Two of the key issues covered this week at the Solar 2011 conference have been (1) the growing affordability of solar systems for both domestic and commercial outlooks as prices plummet, and (2) the growth of international large-scale solar projects. The first has been made possible by the growth of the Chinese solar energy sector and has made cheap solar panels available to Australian households and businesses.
However are we likely to see massive scale projects backed by the federal government in this country? Well yes if the event organisers have their way. [Read more...]
This week’s column will take you into the realms of fantasy (if you’re a talk radio shock jock or anti-renewable pollie). Yes folks we’re treading into the dangerous territory of the concept of solar energy as baseload electricity.
For years one of the constant carping criticisms aimed at renewable energy in this country has been that it won’t provide baseload power resource in the same way as good ole fossil fuel-derived power. The argument goes that when the sun stops shining, or the wind stops blowing, renewable energy cannot deliver.
While the criticism may well have been a smokescreen thrown up to keep high polluting coal plants in operation, the point is valid: how can you rely on a source of energy if the power it creates cannot be stored?
Obviously storage is a vital factor and this is where we bring in an unlikely source — the Playford and Northern power stations in Port Augusta, South Australia. The Playford coal-powered station is considered to be the most polluting of its type in the country and one of those targeted under the government’s carbon pricing policy. Efficiencies forced on power stations such as Playford should make them almost unviable and the plant’s owners Alinta Energy have confirmed that they have tendered under the government’s “Contract for Closure” program.
However rather than be de-commissioned or converted to a slightly less polluting power source such as gas, a radical plan have been suggested from the not-for-profit organisation Beyond Zero Emissions. If implemented, this will see the Port Augusta plant turned into a concentrated solar power station similar to the Gema solar plant recently opened in Spain.
Here’s where the baseload solar power comes in as the plant in Spain has the ability to store heat from concentrated reflectors in a molten saline solution. Gemasolar made history when it opened earlier this year by becoming the first thermosolar power plant in the world to supply uninterrupted power for a 24-hour period.
A series of mirrors reflect sunlight onto a tower containing the fluid which heats to a level of 500 degrees C before cooling to 300 degrees C as the energy is released. The steam is stored to produce steam to drive generators.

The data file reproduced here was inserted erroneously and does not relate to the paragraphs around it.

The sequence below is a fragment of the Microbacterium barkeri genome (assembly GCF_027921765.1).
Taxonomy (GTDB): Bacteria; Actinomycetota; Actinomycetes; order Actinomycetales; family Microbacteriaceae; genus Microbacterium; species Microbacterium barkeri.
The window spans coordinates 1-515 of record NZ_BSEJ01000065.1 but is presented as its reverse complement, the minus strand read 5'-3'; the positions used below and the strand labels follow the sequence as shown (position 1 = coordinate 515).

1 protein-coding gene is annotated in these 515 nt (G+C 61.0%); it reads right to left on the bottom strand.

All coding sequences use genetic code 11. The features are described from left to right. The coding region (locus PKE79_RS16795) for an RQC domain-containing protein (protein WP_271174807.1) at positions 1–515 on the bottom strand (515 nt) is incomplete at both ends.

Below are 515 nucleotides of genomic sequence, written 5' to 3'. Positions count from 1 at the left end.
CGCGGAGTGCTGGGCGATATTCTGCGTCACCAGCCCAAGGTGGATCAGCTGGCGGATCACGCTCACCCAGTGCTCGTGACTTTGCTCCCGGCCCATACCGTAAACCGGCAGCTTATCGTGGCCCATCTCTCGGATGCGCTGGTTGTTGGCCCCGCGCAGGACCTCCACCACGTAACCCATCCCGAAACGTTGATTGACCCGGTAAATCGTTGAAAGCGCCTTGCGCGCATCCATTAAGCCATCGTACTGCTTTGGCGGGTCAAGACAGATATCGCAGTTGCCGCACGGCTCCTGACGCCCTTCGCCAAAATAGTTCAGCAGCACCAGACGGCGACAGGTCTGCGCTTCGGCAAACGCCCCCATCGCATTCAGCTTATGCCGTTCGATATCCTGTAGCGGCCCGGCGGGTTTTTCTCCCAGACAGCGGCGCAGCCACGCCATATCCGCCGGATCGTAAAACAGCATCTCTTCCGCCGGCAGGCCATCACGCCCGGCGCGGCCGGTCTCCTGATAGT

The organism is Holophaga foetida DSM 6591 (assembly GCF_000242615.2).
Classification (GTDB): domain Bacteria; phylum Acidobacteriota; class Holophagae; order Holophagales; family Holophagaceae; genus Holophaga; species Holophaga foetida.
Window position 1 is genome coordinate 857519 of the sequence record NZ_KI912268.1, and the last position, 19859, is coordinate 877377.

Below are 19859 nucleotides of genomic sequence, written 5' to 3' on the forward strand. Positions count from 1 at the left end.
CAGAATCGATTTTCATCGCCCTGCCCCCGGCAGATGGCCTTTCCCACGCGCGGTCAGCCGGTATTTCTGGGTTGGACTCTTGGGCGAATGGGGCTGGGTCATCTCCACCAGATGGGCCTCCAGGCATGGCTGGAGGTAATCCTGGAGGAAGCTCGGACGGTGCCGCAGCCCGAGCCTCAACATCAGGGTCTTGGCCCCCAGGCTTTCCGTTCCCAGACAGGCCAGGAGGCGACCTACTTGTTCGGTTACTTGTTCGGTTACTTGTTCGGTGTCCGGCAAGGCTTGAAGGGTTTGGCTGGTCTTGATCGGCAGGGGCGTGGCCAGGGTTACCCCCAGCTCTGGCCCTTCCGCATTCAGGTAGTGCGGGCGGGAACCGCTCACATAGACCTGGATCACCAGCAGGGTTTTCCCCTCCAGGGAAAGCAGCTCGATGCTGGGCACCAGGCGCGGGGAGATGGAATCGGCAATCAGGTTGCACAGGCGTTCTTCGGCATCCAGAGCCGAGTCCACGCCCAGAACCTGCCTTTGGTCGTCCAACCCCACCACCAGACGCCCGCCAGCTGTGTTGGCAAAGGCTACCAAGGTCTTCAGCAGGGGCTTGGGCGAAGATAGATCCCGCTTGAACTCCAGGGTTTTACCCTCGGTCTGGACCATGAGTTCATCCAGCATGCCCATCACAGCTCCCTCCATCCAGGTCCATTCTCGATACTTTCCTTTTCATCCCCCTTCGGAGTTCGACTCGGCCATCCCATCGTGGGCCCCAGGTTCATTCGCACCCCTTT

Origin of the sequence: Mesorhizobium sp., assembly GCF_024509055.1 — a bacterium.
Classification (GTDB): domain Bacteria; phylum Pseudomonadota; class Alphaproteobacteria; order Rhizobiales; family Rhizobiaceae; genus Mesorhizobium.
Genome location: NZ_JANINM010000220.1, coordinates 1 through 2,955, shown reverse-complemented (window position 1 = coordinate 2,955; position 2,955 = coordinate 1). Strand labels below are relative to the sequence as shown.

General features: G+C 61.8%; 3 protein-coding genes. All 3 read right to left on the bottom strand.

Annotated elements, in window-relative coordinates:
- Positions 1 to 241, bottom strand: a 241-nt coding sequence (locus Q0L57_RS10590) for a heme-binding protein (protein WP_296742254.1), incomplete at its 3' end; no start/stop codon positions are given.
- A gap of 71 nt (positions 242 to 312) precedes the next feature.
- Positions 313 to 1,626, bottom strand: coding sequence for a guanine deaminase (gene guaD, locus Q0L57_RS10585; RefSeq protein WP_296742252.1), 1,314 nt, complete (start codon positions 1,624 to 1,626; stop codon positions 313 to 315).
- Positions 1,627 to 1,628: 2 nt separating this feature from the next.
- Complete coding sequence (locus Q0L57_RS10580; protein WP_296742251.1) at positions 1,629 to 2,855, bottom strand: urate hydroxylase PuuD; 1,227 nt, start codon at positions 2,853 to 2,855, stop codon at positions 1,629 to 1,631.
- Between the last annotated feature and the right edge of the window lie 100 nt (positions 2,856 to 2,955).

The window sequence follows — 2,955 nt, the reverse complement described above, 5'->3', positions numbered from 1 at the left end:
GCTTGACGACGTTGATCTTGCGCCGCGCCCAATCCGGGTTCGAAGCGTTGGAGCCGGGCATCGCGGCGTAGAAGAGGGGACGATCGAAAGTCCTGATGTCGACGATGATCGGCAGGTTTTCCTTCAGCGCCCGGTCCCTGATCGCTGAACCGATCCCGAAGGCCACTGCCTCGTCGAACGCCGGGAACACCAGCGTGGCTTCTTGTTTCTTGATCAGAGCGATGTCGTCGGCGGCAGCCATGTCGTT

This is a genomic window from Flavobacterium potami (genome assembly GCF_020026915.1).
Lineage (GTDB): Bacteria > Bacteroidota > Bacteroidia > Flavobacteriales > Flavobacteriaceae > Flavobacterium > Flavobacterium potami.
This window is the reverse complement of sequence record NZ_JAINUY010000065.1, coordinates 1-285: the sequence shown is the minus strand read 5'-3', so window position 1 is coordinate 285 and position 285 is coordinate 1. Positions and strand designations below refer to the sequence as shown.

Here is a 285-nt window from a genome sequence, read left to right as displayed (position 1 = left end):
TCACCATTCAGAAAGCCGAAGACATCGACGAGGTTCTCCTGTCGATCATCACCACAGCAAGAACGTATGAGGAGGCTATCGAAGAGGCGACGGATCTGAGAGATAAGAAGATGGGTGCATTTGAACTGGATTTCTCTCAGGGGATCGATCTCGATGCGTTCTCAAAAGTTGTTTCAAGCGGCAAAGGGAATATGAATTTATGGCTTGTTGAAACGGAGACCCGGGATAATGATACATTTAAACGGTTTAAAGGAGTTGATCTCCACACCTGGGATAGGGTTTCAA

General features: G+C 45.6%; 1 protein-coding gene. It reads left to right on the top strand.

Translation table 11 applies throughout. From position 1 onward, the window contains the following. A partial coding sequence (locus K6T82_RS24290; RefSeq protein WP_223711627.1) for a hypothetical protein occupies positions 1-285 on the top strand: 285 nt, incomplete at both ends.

According to Beyond Zero Emissions Strategic Director Mark Ogge, interviewed on the ABC’s Stateline South Australia program, the technology allows for the ability to generate energy whenever it is required.
“It is able to store [the] energy as heat…it’s essentially baseload or dispatchable power. You can’t get that with wind or solar PV because they’re variable,” he said.
Beyond Zero’s aim to replace the Playford fossil fuel-powered site with this new technology is in line with their plan to develop models for a renewable energy future in Australia. Crucially the model has received support from the owners of the plant as well as Joy Baluch, mayor of Port Augusta, who has praised the plan as visionary.
A 2009 joint study carried out by Greenpeace International, the European Solar Thermal Electricity Association and The International Energy Agency found that solar thermal has the potential to power 25 percent of the world’s energy needs by 2050 (see full report here under publications — Concentrating Solar Power).
Australia, like world solar thermal leaders Spain and the United States, would appear to be very suited to CSP with our wide spaces and abundance of sun. Does Beyond Zero Emissions project appear to be the right answer to de-commissioning the worst of our polluting fossil fuel-powered stations? What do you think of CSP as an alternative for our coal-powered stations?
The federal government has been accused of dragging its feet on solar energy (and renewable energy in general) in comparison to more dynamic regions such as North Asia, Europe and the United States. Innovative and well-targeted government support in these countries has seen the increased takeup of solar power and a boom in their respective solar industries.
However, one feels our overworked and underpaid elected reps (bless ‘em) would be up in arms at the suggestion of neglect of solar initiatives and would point to the key area of the federal Solar Flagships program as proof of this. [Read more...]